Capping off a year of district shopping, outgoing Rep. Mondaire Jones is planning yet another move – to Sleepy Hollow. Which happens to be in the 17th Congressional District, and is weeks away from being represented by Republican Rep.-elect Mike Lawler, who could have a very tough time in 2024 defending a Biden +10 district in a presidential year. Jones isn’t saying he’ll run just yet, but “I care too deeply to go away,” from political life, he told City & State. “And you might also observe that I’m only 35 years old.”
Of course, you can’t guarantee Jones will stay anywhere for long. After being bigfooted by ill-fated DCCC Chair Rep. Sean Patrick Maloney, the Congress member left the lower Hudson Valley and moved to Carroll Gardens, Brooklyn, in June to run for the 10th Congressional District. He lost to Rep.-elect Dan Goldman and moved back to his White Plains home in August, immediately after the primary. Jones “learned my lesson,” he told NY1 Tuesday. “That is, home for me is in the Hudson Valley.”
Jones had been a bit cheeky about his move to Brooklyn. Asked by the Times when, exactly, he had moved in, Jones said “time is a blur when you’re fighting to end gun violence in America.” He also said he had a special connection to the district as a gay man who had socialized in the district’s LGBTQ-friendly neighborhoods like Greenwich Village. But even skeptics of Jones’ move to a district where he had never lived before understood that he’d been given a raw deal in the redistricting. Instead of choosing between the district where his home was, represented by fellow Black progressive Rep. Jamaal Bowman, or the district where most of his constituents were – which was immediately claimed by the well-funded Maloney – Jones bailed, and looked to the new open seat spanning lower Manhattan and western Brooklyn.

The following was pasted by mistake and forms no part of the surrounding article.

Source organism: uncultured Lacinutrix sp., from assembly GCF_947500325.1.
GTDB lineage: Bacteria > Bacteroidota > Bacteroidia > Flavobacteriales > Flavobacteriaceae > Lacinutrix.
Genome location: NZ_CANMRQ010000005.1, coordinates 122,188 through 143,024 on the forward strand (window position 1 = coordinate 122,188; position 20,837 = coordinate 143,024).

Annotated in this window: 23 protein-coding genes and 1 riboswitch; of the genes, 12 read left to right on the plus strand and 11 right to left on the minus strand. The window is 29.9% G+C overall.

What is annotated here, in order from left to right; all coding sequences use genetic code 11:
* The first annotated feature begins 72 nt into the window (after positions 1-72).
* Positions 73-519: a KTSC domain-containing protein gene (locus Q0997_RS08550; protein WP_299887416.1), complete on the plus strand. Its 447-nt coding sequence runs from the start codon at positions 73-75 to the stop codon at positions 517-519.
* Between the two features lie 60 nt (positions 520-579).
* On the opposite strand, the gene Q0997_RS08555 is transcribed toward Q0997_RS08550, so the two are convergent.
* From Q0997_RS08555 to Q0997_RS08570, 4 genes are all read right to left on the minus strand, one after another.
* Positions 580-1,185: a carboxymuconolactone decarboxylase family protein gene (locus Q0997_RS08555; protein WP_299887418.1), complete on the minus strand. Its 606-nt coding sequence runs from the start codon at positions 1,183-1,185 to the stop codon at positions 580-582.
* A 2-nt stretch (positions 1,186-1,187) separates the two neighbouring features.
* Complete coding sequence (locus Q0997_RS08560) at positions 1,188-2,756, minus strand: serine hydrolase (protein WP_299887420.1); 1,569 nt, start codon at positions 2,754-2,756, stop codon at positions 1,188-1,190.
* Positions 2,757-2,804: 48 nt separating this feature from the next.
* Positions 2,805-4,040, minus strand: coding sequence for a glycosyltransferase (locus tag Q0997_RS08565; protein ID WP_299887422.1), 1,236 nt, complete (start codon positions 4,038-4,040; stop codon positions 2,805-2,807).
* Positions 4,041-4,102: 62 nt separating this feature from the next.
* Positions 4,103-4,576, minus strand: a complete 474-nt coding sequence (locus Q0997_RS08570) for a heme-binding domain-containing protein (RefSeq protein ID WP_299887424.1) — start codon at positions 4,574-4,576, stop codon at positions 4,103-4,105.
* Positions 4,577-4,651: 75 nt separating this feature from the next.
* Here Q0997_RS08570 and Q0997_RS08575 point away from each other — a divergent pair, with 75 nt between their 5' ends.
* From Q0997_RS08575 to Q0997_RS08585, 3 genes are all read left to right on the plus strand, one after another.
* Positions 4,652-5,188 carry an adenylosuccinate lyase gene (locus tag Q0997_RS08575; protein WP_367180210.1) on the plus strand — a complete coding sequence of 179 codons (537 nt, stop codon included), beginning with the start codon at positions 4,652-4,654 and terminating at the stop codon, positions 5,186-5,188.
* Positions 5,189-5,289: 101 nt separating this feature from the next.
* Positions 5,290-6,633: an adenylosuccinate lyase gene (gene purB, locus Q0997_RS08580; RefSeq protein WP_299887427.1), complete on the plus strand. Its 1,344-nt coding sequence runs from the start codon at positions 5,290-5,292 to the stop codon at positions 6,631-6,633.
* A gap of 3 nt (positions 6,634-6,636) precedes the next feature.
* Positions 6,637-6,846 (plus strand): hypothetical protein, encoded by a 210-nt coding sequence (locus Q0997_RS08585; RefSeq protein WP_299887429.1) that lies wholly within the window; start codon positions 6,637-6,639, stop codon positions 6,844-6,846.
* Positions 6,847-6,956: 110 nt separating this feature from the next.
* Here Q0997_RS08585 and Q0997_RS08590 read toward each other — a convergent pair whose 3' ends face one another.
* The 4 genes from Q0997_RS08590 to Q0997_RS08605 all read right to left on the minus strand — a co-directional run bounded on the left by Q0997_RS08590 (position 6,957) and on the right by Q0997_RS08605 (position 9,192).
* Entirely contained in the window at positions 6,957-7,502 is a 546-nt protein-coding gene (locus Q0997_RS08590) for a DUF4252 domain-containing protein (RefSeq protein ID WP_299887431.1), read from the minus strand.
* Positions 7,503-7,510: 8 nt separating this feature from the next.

That NY1 appearance was just one of many recent stops as Jones kept up the media rounds on MSNBC, CNN and MSNBC again in recent weeks, as he closes out the term. Jones said he’s “finishing the year strong” pointing to the “$29 million for 15 different community projects in the omnibus appropriations bill for Rockaland and Westchester Counties,” that he expects to secure.
Jones, an attorney, also told NY1 that he’s going to be appointed to the U.S. Commission on Civil Rights, a part-time role on an eight member board. But that doesn’t keep him from running “nothing about this six-year term prevents me from running for office in the future,” he said, “and obviously, it’s something that I’m considering.”
The race for Congress in the 17th district could be full of intrigue. Maloney lost to Lawler in November, and is now reportedly in talks for a Biden administration job. If Maloney wants a rematch, would it spoil Jones’ plans? Note that in the NY1 interview, Jones made his lasting frustration with Maloney clear – while actually calling Lawler a friend.